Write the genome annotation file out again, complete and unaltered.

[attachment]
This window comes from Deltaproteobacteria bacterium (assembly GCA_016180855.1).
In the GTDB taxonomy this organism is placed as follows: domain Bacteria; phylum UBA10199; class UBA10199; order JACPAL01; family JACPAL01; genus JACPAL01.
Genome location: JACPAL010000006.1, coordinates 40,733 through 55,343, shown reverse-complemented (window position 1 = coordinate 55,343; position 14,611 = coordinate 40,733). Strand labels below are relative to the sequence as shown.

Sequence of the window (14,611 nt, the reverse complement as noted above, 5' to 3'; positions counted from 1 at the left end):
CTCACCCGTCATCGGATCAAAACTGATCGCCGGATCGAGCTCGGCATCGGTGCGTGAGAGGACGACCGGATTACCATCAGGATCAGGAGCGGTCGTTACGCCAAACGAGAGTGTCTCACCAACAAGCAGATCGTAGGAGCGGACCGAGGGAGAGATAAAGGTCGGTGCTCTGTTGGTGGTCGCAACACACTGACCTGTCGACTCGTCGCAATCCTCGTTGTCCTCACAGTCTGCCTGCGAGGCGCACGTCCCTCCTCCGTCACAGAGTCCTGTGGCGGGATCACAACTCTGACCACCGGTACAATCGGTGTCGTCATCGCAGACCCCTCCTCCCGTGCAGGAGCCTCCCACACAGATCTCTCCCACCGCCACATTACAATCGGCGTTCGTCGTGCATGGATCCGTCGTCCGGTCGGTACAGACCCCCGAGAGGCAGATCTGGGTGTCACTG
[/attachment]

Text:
This window comes from Deltaproteobacteria bacterium (assembly GCA_016180855.1).
In the GTDB taxonomy this organism is placed as follows: domain Bacteria; phylum UBA10199; class UBA10199; order JACPAL01; family JACPAL01; genus JACPAL01.
Genome location: JACPAL010000006.1, coordinates 40,733 through 55,343, shown reverse-complemented (window position 1 = coordinate 55,343; position 14,611 = coordinate 40,733). Strand labels below are relative to the sequence as shown.

Sequence of the window (14,611 nt, the reverse complement as noted above, 5' to 3'; positions counted from 1 at the left end):
CTCACCCGTCATCGGATCAAAACTGATCGCCGGATCGAGCTCGGCATCGGTGCGTGAGAGGACGACCGGATTACCATCAGGATCAGGAGCGGTCGTTACGCCAAACGAGAGTGTCTCACCAACAAGCAGATCGTAGGAGCGGACCGAGGGAGAGATAAAGGTCGGTGCTCTGTTGGTGGTCGCAACACACTGACCTGTCGACTCGTCGCAATCCTCGTTGTCCTCACAGTCTGCCTGCGAGGCGCACGTCCCTCCTCCGTCACAGAGTCCTGTGGCGGGATCACAACTCTGACCACCGGTACAATCGGTGTCGTCATCGCAGACCCCTCCTCCCGTGCAGGAGCCTCCCACACAGATCTCTCCCACCGCCACATTACAATCGGCGTTCGTCGTGCATGGATCCGTCGTCCGGTCGGTACAGACCCCCGAGAGGCAGATCTGGGTGTCACTG